Tuesday, July 15, 2008
Howard Hughes is known by many as a aviator and then, in his later life, an all around general eccentric, but what is often forgotten is that as a young man, he produced several high quality films of the late silent era. The Racket is one such film, nominated for Best Picture in 1927, but winning out to the crowd-pleasing aerial epic, Wings.
Hughes' immense fortune allowed him to hire the best directors, the best talent, and the most competent behind-the-scenes workers. This was true with The Racket, whose director, Lewis Milestone, later went on to direct one of the best anti-war films of all time, All Quiet on the Western Front. Though Hughes produced only four silent films, all toward the end of the '20s, each was of uniformly good caliber and almost all pushed the envelope to a degree most of Hollywood would not. Hughes-produced films were among the first to showcase nudity, for example, though to a degree that seems beyond tame these days. Nudity in the silent era was a kind of "Did-I-really-see-what-I thought-I-did" kind of peekaboo tease of a second or two.
A focus on gritty realism and the more lurid details of life characterize these films, much more in line with the overseas film market than the domestic market, which was content to churn out lighthearted, fluffy films seemingly without much care. While America was basking in the glow of an broadly optimistic, overly cheery period, the shadowy, symbolic stagecraft and dark shadows of German expressionism and Danish and Swedish cinema of the period was quite the contrast. Hughes' films, unlike most conventional American films of the time, have a more cynical, street-smart overall attitude, while still managing to managing to appear thoroughly American in delivery.
Having viewed several dozen silent films, most of them have the same kind of saccharine, contrived plots and lazy camera work as today. Put together in a cookie cutter, assembly line fashion, most were designed, then as now, as star vehicles which pushed pretty faces in exotic circumstances. This makes The Racket all the more special, because it strikes the optimum balance between edgy art and commercial sense, a combination which many artists seek to find but few lack the sensibility to pull off.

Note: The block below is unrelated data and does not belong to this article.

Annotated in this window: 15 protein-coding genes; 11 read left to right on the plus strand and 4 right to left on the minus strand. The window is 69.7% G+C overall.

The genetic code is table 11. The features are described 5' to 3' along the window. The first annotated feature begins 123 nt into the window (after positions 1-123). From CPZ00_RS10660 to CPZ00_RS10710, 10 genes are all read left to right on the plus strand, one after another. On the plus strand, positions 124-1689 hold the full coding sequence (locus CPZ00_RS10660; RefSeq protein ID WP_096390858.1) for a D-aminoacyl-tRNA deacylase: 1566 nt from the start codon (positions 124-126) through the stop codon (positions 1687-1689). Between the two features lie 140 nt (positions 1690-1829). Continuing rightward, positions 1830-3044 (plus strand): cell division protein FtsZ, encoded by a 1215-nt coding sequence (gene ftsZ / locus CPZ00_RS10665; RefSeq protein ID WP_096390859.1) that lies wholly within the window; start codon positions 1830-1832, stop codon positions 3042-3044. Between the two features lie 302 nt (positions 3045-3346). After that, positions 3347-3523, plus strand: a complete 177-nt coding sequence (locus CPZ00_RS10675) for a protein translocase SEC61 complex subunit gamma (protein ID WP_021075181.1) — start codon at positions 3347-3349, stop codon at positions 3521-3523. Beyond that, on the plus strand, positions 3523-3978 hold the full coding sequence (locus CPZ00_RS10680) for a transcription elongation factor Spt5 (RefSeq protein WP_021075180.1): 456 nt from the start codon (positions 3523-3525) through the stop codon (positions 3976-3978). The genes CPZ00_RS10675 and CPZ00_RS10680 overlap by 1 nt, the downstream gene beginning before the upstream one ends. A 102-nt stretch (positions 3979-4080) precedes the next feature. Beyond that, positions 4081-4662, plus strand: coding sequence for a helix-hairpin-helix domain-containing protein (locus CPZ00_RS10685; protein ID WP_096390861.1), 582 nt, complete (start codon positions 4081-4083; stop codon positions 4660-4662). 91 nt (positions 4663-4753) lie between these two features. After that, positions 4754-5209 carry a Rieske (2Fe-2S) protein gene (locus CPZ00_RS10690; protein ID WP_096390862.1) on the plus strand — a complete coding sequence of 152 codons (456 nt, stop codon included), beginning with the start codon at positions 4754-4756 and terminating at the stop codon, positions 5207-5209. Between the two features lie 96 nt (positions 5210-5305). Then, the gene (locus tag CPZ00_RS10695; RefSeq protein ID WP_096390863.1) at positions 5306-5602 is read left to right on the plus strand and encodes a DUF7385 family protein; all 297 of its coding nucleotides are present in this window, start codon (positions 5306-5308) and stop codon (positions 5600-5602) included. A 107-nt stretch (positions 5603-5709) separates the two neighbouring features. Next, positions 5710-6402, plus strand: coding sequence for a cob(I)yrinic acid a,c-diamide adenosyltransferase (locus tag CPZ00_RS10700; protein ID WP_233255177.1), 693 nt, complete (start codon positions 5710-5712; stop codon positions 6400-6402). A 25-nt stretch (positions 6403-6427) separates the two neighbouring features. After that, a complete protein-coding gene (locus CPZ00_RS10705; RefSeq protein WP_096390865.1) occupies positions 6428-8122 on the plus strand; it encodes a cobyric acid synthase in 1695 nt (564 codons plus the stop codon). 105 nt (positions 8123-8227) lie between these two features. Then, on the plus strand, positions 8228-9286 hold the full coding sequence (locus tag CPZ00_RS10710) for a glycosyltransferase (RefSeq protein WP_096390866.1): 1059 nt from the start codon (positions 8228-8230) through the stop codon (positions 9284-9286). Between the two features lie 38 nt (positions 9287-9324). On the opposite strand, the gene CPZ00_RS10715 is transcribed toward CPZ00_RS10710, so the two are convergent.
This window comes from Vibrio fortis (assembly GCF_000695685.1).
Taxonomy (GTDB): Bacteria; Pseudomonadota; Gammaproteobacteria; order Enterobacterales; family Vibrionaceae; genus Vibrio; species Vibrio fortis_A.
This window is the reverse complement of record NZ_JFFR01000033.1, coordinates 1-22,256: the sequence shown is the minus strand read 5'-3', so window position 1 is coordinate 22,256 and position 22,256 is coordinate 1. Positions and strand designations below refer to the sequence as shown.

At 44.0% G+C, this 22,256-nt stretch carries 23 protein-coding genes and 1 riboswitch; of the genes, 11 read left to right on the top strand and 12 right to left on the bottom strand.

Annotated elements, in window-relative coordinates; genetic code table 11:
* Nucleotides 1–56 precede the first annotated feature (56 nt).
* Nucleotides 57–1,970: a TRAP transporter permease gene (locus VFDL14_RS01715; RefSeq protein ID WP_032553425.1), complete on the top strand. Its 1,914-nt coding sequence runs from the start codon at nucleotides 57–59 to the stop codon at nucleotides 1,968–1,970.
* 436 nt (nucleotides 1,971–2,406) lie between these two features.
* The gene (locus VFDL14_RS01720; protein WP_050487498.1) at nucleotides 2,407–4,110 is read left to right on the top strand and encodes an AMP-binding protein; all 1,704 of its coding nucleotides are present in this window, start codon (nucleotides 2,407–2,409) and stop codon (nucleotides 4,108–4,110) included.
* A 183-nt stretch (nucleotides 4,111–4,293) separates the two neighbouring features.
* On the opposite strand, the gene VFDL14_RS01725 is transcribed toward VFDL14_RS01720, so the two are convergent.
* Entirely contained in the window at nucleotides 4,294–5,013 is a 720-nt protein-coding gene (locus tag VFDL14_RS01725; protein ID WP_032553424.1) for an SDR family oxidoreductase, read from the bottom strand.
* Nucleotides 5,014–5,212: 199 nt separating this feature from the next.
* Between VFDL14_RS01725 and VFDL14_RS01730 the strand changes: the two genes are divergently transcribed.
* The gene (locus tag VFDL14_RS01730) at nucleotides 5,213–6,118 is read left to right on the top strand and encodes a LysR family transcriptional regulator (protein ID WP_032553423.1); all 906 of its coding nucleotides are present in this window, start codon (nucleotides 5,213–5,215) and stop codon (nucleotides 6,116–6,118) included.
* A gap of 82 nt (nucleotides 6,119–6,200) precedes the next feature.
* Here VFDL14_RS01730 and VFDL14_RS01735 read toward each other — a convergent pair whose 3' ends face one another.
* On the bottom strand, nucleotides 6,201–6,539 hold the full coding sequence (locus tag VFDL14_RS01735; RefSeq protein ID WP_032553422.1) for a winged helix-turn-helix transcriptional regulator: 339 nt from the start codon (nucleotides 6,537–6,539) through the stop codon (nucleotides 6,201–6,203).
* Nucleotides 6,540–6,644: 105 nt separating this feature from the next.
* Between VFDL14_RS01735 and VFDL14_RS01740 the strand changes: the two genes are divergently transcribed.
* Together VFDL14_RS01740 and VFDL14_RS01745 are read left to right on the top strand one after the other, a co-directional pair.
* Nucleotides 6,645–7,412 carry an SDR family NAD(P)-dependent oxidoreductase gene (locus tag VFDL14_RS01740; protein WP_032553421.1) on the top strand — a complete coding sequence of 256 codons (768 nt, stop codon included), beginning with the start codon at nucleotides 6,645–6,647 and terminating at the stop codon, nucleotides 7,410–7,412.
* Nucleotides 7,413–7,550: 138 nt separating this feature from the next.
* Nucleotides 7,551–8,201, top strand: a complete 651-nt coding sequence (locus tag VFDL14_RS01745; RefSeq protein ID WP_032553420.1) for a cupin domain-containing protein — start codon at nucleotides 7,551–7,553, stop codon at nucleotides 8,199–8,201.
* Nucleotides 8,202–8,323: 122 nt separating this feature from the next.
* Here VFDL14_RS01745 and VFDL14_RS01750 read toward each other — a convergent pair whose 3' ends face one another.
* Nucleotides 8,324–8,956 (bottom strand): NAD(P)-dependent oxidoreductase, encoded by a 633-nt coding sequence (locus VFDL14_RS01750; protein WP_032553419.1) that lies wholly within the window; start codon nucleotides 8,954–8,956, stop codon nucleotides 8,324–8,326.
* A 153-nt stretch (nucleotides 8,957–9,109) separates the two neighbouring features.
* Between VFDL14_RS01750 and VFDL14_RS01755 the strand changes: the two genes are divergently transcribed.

The Racket's innovative camera work and shot composition put it heads and shoulders above almost all of the films of the period. Today's audience often assumes that all silent films had some kind of noble character and high artistic merit, and this is largely because only around 10-20% of them survive. At best carelessly preserved, if preserved at all, their printing upon highly fragile celluloid filmstock proved to be the undoing of many of them. The only films that survive are generally those which either made lots of money at the box office, or contained spectacular artistic achievements. Often films survive that were stored in the private collections of auteurs like Charlie Chaplin who took similarly obsessive control over their prints and the craftsmanship of their movies. Indeed, the only reason The Racket survives is because Hughes himself included the picture in his own personal archives.
Controversial for its time because it revealed a large city totally under the sway of a gangster (a thinly veiled portrait of mobster Al Capone), even a largely corrupt police force, The Racket ushered in an crime drama obsession in cinema that ran for the next five to six years, well into the era of the early talkies.